COVID-19 vaccine: Experts say X-ray shows impact on unvaccinated
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The WHO has been leading studies since the beginning of the coronavirus pandemic to understand its origins, and how nations may be better prepared for something similar in the future.
Searching for the origin of pathogens like coronavirus is a difficult process, which WHO says is based on science and “takes collaboration, dedication and time”.
Identifying the origin and causes of spread is something WHO refers to as “vitally important”, and reiterated the information gathering stage “should not be an exercise in attributing blame, finger-pointing or political point-scoring”.
In conversations with Member States and experts, the WHO has led discussions on the next series of studies that need to be undertaken in order to set an example for establishing the origins of all future animal-human spillover events.
In a statement issued they declared: “Countries have a collective responsibility to work together in the true spirit of partnership and to ensure scientists and experts have the space they need to find the origins of the worst pandemic in a century”.
In order to proceed with their findings, the WHO is asking governments to remove political connections from the situation, and co-operate to further develop the origin studies.
The intention is to build upon what has already been learned by undertaking further research and examining the raw data from the earliest cases and sera from potential early cases in 2019.
The sharing of raw data and the permission to retest samples is something the WHO describes as “no different” from what they are encouraging “all countries including China” to support.
It is hoped with support from countries, studies of the virus’ origin can be advanced quickly and effectively.
One vital aspect involves coming together to develop a common framework for future emerging pathogens of pandemic potential.
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A new advisory group entitled The International Scientific Advisory Group for Origins of Novel Pathogens, or SAGO, has been set up as a response.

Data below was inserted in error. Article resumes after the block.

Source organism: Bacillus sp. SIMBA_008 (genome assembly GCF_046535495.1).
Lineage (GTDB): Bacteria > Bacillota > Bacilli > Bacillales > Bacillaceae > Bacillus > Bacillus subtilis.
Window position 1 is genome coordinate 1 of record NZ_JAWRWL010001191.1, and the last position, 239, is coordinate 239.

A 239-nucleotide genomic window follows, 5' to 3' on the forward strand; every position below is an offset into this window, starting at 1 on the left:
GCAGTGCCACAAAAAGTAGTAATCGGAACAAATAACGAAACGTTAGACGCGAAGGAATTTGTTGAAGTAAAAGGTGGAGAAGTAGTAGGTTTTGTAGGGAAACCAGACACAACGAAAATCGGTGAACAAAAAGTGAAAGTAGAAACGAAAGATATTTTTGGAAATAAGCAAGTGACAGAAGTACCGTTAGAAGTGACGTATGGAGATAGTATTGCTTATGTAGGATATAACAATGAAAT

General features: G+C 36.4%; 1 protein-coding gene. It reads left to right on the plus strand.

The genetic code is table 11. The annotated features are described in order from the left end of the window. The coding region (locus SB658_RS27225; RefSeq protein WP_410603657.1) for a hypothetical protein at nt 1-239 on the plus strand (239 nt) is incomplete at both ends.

The group will be responsible for “advising WHO on the development of a global framework to systematically study the emergence of future emerging pathogens with pandemic potential”.
Their main priority is for scientists to concentrate their efforts by building on the first phase of studies, implement the recommendations outlined in the March 2021 report and accelerate scientific efforts on all hypotheses.
Member States including China have written to WHO regarding the basis for further studies of the coronavirus “lab hypothesis.” They claim the “origins study has been politicised, or that WHO has acted due to political pressure”.
In the report, WHO reiterated their only focus lies in “science, providing solutions and building solidarity”.
They stated that in order to address the “lab hypothesis,” mentioned by China and other Member States, it is important to have access to “all data” and “consider scientific best practice”.
The closing statements read: “Analysing and improving lab safety and protocols in all laboratories around the world, including in China, is important for our collective biosafety and security.
“Searching for the origins of a novel virus is an immensely difficult scientific task that takes time.
“WHO is committed to following science, and we call on all governments to put differences aside and work together…so that the next series of studies can be commenced as soon as possible.”
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